Rahm Emanuel was re-elected as Chicago Mayor Tuesday after a surprisingly tough challenge that led to a runoff race. REUTERS/Jim Young

The Chicago Mayor secured a second term Tuesday, but grassroots progressives in the Windy City still see opportunity. Are they right?

Progressive challenger Jesus "Chuy" Garcia failed in his bid to defeat Chicago Mayor Rahm Emanuel in Tuesday's election. But Chicago progressives are not admitting defeat. Indeed, they have things to celebrate. In February, Garcia upset Emanuel's forgone-coronation and forced an unprecedented runoff. The left in Chicago, it's now clear, doesn't need the mayor's office to flex its muscle.

"The victory in many ways happened on February 24," says April Verrett, executive vice-president of SEIU Healthcare Illinois Indiana, a powerful union that threw its weight behind Garcia. "Of course we want the cherry on top. Of course we want real change in our city. [But] the fact that the grassroots in Chicago took on the core of the Democratic Party is a victory ... Rahm Emanuel pushed through an increase in the minimum wage. He would not have done that had there not been a grassroots movement to pull him to the left."

What's more, numerous progressive challengers appeared set to defeat Emanuel-aligned aldermen, and one of the mayor's outspoken critics on the city council fended off a serious opponent.

"A much more likely scenario six months ago was that Rahm would have no viable challenger and millions and millions of dollars, and try to eliminate the relatively small group of progressive members of the city council that are incumbents," says Jon Green, national deputy director of Working Families, the national umbrella organization of state Working Families Parties, speaking from Chicago.

Garcia's tale-of-two-cities campaign echoed the populist rhetoric that suffused that of New York Mayor Bill de Blasio, who was elected out of a movement fueled by progressive anger over centrist Democratic hostility to public school teachers and favoritism toward high-end developers. Garcia's strong showing is also a reminder that education politics has become a defining feature of intra-Democratic Party warfare, particularly at the city level, pitting well-financed charter school backers against teachers unions.

In 2012, the Chicago Teachers Union went on strike, angry over bread-and-butter issues but also Emanuel's support for charter school expansion, high-stakes testing, and perhaps most critically, a plan to close dozens of public schools. Though the CTU failed to block school closings, their militant new leadership team did win community support. The union's charismatic president, Karen Lewis, had been expected to run for mayor but dropped out after being diagnosed with a brain tumor. CTU has emerged as the clear leader of the city's activist and electoral left, and it was Lewis who recruited Garcia to run for office.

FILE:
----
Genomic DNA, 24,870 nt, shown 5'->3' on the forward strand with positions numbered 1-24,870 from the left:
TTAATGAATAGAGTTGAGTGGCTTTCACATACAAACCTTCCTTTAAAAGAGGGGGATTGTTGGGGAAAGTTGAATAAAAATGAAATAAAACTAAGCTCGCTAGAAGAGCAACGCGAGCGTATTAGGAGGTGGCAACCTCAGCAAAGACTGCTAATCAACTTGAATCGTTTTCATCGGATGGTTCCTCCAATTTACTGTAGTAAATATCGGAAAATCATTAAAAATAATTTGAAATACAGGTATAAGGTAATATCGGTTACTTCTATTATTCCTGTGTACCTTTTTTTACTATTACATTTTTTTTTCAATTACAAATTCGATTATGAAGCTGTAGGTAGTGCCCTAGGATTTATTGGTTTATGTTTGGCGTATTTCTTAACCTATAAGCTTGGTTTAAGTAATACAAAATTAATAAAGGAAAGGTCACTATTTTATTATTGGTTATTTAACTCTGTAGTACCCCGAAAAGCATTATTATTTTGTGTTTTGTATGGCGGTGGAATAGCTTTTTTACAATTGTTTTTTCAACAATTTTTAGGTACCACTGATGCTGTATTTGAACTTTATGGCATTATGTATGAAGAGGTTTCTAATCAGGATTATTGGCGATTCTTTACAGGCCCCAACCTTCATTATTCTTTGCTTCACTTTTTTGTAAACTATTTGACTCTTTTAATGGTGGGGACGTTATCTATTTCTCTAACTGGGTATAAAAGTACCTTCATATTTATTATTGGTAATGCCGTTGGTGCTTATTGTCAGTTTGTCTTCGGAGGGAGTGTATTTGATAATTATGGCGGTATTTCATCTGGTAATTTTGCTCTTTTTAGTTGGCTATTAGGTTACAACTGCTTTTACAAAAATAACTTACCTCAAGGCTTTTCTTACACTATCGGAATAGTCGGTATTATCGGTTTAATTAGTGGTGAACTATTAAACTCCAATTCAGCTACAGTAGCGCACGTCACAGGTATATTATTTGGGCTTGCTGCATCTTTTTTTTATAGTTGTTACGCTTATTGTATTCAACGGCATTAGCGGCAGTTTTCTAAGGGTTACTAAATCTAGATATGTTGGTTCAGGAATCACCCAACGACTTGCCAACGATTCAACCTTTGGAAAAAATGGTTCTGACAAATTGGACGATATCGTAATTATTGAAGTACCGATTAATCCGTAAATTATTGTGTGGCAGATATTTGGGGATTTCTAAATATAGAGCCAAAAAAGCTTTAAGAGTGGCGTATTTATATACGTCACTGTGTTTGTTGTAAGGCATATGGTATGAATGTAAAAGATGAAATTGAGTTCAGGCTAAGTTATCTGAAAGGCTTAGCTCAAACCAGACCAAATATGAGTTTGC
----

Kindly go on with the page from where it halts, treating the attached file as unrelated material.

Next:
The question remains whether Lewis might have achieved what Garcia did not.

"Her charisma and her popularity-slash-notoriety in Chicago would have made this a different race," says Chicago Reader politics reporter Mick Dumke. "I have no doubt about that."

Chicago Mayoral candidate Jesus "Chuy" Garcia greets restaurant patrons during a campaign stop on February 24, 2015. (REUTERS/Jim Young)

Dumke thinks Lewis's blunt populism might have turned off some key middle-class voters, but "all that said, she's very well known, she's very well respected, and she would have had an ability to create a coalition of liberal whites, African-Americans and Hispanics, especially those whose kids are in the school system," or who are school system or city employees.

Lewis is also one of Chicago's most high-profile black leaders, and a lack of black support appears to have played a role in Garcia's loss.

"She would have gotten a stronger vote in the African American community than Garcia did," says Dick Simpson, a professor of political science at the University of Illinois at Chicago, and a former alderman.

Simpson says that Obama's endorsement of his former chief of staff swayed some black votes (it's not exactly common for a sitting president of the United States to get involved in an intra-party mayoral contest), though not as many as it did in the mayor's first election. But Garcia, he says, benefited from a leftist electoral movement the likes of which has mostly been missing in action in Chicago since it brought progressive black Mayor Harold Washington to power in 1983.

"It appears that the Harold Washington mobilization was more substantial," says Simpson, but that Garcia did a good job with his "get out the vote effort, and recreating the rainbow coalition across racial and ethnic groups."

The rainbow coalition community divided after Washington, says Simpson, with the black community splitting between civil rights activists and machine acolytes, "and Latinos for the most part supported Mayor Daley," along with some white liberals. "So you had a complete reshuffling after Harold Washington."